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Around April of 2020 I sat in a park under a tree, overlooking a lake, completely in awe at the world around me. I could feel the bark of the tree etched alongside my spine, as I watched the sun’s rays hit the lake eliciting colors I had never seen before. Who knew that there were pinks in water? Clouds actually had silver linings and now I understood what this meant, ducks were so funny looking, they had me hysterically calling my friend to ask her, “Have you ever really looked at a duck?” The silence was something I was basking in each time I could. It provided for me, almost a euphoria. I felt a deep connection to the world around me and a reverence I had not experienced before this day. I often look back at this day in the park with a fondness as a pivotal time in my neural retraining journey. I had been sick, confused, panicked, frustrated, depressed, for so long and this day felt like the complete opposite. Though I was not entirely free of chronic illness, I knew it was not so far away. I was free.

Since then, I continued practicing DNRS, (or at least my version), and though I never really watched the videos of the program, I knew that retraining the limbic system of the brain was the way to heal. I still am grateful that it gave me health. 

However, as I work with more people, study and use somatic experiencing practices, and listen to others in the community, I am inclined to criticize some aspects.

For the purposes of this article, I will only speak about one, the avoidance of negative emotions. I want to say first, I did not watch the videos of DNRS, but when I began to practice with “buddies” (where one person does a round and the other listens and vice versa), there was a known rule to never speak negatively in any way. I am unsure if this is identified in DNRS, or if the pillar, “Elevating emotions during retraining”, is interpreted this way. So, I found myself interrupting and reframing negative emotions, (of which I suffered greatly), elevating my mood , doing vagus nerve exercises, distracting, but only towards the end of my practices actually FEELING the emotion and being with it, when I began to discover and experiment with somatic experiencing on my own.  This became very apparent in my somatic experiencing trainings this past year. I have been training to be certified in somatic experiencing as a practitioner, which I grew interested in after training in TRE by David Bercelli. I speak about TRE here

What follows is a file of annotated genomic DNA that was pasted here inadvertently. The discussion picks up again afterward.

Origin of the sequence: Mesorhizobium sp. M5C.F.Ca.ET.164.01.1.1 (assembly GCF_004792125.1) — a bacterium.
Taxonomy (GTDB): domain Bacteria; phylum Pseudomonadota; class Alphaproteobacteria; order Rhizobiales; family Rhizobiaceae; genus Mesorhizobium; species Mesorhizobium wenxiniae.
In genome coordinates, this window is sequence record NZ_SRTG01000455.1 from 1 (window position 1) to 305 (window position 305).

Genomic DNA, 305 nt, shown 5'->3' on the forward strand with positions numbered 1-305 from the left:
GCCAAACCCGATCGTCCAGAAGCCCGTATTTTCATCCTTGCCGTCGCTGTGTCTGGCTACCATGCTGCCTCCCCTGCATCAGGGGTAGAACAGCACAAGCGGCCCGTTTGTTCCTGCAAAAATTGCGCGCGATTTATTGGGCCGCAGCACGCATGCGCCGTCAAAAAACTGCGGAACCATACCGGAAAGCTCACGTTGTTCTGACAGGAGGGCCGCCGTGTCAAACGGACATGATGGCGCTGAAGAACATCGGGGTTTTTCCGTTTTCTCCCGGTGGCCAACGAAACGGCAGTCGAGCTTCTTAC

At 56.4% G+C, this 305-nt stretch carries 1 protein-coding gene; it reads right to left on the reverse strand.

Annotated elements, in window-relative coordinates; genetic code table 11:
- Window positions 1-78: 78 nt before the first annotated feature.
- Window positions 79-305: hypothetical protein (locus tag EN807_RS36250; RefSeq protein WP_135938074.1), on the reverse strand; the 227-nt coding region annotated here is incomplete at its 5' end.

In my own individual session practices with smaller groups , I was asked to notice what was occurring in my body. “Well”…I began to go into story, “truth is I don’t really notice any big emotions, in fact I feel very regulated, very calm, and I feel this alot. I retrained my nervous system to calm down so that I could heal…., and I did.” The more I spoke, the more I noticed my body react with a specific tic coming from the back of my neck, pushing my lower jaw forward, and it got bigger and bigger, until it stopped and my body felt like a balloon deflated. With the tic, I noticed yawns and my eyes tearing. These two body behaviors happen to me a lot, and I always feel “lighter” afterwards.

Of course, we became curious about what was occurring, and I began to speak more about how I no longer feel the big emotions I used to, “In fact, I dont even cry anymore”, I said with pride mixed with concern. I was asked to slow down and notice any sensation at all, and there it was, a hint of “sadness.” I was asked to describe it. “It is tiny, just a whisper in my chest, a tiny ache”, and as a I spoke yawns interrupted the tiny ache and I heard myself giggling and explaining to my classmates how yawning during my retraining was my signal when I had successfully interrupted a “trigger.” I continued to explain that I  was now going more into parasympathetic, and how I had also used laughter to interrupt any trigger (external or internal). I was asked once more to notice what was happening and to bring my attention to the sensations I was feeling. I could feel again this tiny ache well up in my chest, and my eyes begin to tear slightly, a small restriction in my throat and thoughts relating to the situation. A yawn came on and again the tic. I now understood as I watched the tears disappear and yawns take over.

 My body had developed a pattern of interrupting any negative emotion on its own.

 This was not a completely new discovery, but I was clear now that  my emotions were being interrupted by a very well trained body to shut off.  I found myself missing and looking for emotions in the past year. In these trainings, I began  to find them. In another session, this  became even clearer to me. I was working with another classmate, who again asked me to notice what was happening internally. I started a “story”, this time it was about losing my emotions. “What do you think happened to them? Are they going to return?” As I asked these questions, my awareness grew wider and I noticed trembling in my legs. My body is very used to trembling due to all the work I have done with TRE. I knew, that the trembling was trying to interrupt an emotion, so I looked for it.  I found again a whisper, in my chest, of sadness. I grew cold, I could feel my breath get  shallow, and there in front of my classmates, I wanted to stay with the sadness, so I did and brought my awareness fully there, expanding it.  I  found sobbing again. It was the longest I had cried in over two years and it was only just 40-50 seconds before the tremoring, yawns and tic, ended it. After, I felt light. And, I knew how precious this practice was. This was confirmation that my emotions were there. I had just trained my body to interrupt when entering a negative state.